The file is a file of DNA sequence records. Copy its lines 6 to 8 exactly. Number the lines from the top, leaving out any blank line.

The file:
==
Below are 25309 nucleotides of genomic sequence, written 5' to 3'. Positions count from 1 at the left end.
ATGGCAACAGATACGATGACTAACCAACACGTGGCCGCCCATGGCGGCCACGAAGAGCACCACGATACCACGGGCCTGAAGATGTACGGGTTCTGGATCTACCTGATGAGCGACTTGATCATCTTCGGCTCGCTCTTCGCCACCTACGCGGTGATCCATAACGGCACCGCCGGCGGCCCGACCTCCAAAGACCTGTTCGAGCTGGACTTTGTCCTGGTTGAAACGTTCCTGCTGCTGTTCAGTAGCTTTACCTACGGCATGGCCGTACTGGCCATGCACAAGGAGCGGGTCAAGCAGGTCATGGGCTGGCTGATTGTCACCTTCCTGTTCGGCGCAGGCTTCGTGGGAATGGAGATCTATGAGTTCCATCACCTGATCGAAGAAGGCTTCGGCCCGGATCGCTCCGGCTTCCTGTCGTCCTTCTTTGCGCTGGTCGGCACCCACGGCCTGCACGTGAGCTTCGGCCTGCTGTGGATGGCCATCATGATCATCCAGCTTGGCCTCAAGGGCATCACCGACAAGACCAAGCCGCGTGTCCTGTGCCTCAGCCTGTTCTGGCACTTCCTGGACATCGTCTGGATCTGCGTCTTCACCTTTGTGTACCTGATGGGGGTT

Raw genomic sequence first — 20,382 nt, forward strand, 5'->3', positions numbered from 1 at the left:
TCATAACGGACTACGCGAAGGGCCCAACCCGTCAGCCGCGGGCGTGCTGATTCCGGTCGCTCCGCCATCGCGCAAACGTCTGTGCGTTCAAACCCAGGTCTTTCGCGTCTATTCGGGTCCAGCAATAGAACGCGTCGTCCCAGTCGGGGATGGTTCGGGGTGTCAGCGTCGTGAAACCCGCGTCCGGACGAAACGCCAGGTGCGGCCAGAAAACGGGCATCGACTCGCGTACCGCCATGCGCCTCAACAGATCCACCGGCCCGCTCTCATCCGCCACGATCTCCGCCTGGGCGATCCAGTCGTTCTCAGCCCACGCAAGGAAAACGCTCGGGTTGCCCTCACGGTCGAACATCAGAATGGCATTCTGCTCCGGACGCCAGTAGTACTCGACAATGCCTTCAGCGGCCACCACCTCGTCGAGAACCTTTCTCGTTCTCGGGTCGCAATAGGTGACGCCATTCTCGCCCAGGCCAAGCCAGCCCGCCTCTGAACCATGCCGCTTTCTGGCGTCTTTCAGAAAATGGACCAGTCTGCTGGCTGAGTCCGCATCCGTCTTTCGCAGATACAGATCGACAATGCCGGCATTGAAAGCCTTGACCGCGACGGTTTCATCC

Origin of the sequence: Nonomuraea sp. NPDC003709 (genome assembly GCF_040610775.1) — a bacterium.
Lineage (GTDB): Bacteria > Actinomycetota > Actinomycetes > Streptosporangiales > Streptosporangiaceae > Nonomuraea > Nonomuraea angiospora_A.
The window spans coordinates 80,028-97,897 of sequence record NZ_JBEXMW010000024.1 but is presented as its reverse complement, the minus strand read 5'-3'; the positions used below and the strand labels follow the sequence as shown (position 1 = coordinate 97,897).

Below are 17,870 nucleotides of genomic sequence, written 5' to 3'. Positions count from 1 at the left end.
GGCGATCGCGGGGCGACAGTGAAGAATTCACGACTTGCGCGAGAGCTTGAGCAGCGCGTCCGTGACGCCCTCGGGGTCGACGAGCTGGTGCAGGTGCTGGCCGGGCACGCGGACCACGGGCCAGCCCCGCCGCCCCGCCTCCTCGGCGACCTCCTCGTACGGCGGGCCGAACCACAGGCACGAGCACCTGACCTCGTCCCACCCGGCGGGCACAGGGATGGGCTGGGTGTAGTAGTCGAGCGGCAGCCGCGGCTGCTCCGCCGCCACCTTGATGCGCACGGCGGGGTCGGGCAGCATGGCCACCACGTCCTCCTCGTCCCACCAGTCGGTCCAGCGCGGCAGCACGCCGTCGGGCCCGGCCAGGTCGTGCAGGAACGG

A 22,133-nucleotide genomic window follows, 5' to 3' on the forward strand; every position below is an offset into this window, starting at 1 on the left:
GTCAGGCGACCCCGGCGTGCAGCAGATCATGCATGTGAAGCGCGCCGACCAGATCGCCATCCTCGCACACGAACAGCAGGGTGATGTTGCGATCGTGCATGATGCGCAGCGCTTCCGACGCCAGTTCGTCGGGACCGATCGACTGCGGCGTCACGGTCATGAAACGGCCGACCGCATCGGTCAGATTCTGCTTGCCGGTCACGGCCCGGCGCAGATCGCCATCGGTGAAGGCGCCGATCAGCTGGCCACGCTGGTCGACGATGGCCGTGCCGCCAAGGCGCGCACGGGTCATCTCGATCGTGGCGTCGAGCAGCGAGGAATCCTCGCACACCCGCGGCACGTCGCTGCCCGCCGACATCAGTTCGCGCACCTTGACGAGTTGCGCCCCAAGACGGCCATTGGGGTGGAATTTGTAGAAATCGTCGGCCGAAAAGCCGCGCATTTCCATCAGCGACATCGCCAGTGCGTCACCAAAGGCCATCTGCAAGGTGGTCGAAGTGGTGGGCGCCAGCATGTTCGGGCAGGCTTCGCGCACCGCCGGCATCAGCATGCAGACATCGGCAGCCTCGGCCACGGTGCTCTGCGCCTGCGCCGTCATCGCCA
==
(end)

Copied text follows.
Lineage (GTDB): Bacteria > Actinomycetota > Actinomycetes > Streptosporangiales > Streptosporangiaceae > Nonomuraea > Nonomuraea angiospora_A.
The window spans coordinates 80,028-97,897 of sequence record NZ_JBEXMW010000024.1 but is presented as its reverse complement, the minus strand read 5'-3'; the positions used below and the strand labels follow the sequence as shown (position 1 = coordinate 97,897).

Below are 17,870 nucleotides of genomic sequence, written 5' to 3'. Positions count from 1 at the left end.